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COM 597: Content & Social Strategy for Maximum Business Impact (Schiller) - 2017 Fall

Track Neutral, 3 Credits
Saturdays, 10/14, 10/28, and Sunday 11/5, 9:00am-5:00pm | CMU 126

Course Description:

Many experts think of social media and content strategy in big company terms: getting buy-in from management, developing a process, communicating among teams, defining metrics, etc. All very important, but in an over-saturated digital world how do you create the actual content? Not boring, me-too, formulaic content, but stories that people actually read, share and take action upon? Contrary to what many people think, great content is not built on luck or magic; it’s built using specific, repeatable techniques that you can learn and deploy to drive your business objectives. This class will teach you how to create unforgettable content, how to customize it for each social channel and how to ensure that your social and content strategy support each other for maximum business impact. Through a combination of case studies, readings and hands-on assignments, students will gain a solid understanding of how to create the kind of content that other marketers will wish was their own.

Student Testimonial:

I came into class with little to no formal training on content strategy. It was apparent from the get go that I would be learning multiple useful techniques on how to break down content and better improve said content based on the its ultimate goal. With her years of industry experience and scrappy attitude, Carol was a terrific asset to the class. Regardless of your individual pathway through the program, this is a great class for better understanding the online ecosystem that we all exist in.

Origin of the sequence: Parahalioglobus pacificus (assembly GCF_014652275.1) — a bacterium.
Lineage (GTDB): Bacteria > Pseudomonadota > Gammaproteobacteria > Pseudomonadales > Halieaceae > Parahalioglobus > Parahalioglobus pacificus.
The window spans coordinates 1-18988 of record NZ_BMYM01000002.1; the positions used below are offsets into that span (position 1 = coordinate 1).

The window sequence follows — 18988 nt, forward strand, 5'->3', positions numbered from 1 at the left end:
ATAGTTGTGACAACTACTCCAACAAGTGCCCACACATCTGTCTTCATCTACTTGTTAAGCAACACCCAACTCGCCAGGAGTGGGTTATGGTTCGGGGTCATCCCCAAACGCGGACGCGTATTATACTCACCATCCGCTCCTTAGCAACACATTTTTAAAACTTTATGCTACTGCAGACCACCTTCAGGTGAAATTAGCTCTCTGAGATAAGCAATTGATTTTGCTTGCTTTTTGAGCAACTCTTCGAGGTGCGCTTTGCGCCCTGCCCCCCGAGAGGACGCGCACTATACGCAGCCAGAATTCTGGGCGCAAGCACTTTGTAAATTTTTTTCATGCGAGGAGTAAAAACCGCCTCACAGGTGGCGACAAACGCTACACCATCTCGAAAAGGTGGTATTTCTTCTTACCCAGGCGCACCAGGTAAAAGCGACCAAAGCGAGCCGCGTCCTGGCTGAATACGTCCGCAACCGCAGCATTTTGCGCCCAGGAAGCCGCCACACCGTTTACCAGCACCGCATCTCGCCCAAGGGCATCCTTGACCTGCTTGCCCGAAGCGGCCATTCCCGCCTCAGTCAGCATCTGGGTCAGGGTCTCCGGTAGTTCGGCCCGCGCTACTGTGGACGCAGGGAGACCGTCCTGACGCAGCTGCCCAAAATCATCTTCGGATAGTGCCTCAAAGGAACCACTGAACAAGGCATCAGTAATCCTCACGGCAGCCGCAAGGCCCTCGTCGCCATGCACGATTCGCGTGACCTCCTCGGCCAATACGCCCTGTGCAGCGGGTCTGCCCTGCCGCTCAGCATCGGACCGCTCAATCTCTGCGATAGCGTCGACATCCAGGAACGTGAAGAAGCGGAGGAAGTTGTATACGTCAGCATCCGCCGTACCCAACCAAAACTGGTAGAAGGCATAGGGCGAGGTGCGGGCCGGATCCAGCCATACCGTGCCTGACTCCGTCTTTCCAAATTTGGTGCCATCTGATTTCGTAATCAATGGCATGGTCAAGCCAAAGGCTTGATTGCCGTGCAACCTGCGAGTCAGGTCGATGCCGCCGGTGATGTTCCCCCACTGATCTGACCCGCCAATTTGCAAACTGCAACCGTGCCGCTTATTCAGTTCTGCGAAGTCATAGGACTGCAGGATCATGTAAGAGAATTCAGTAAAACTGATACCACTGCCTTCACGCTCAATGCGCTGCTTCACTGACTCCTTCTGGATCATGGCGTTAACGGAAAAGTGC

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COM 597: Communication Through Culture: Ethnographic Approaches to Understanding and Motivating Organizations and Communities (Philipsen) - 2017 Fall

MCCN Elective, Meets Research Methods Core Requirement
Tuesdays, 10/3-12/5, 6:00-9:50pm | CMU 126

Course Description:

Each organization and community has its unique “culture.” As technology has both enhanced and disrupted how we traditionally connect to each other, harnessing the culture within these specific social structures is an increasingly valuable strategy in the networked age. If we can discern the cultural foundation of an organization or community, we can interact with, and motivate its members more effectively and efficiently. In this course, you will learn how to determine the heart of a particular, localized culture of an organization (businesses, non-profits, civic entities) or community. Specifically, you will learn how to see the cultural values, rules, and symbols of a culture as vital resources for promoting successful collaboration within and across groups. This is a crucial undertaking for 21st century leaders who seek to inspire and transform through communication.

Student Testimonial:

“Communicating Through Culture was the most unexpectedly rewarding class I ever took. When the quarter began, I had no idea what to expect, and I was leery of the plentiful, heavily academic readings listed in the syllabus. I ended up enjoying the class so much I was sad when the quarter ended! Lisa took an arguably esoteric subject matter (the ethnography of communication) and not only did she help me to understand it, but she bridged the gap between academia and industry. I came out of the course with a newly positive attitude toward research and a keen interest in knowing more about how people communicate.”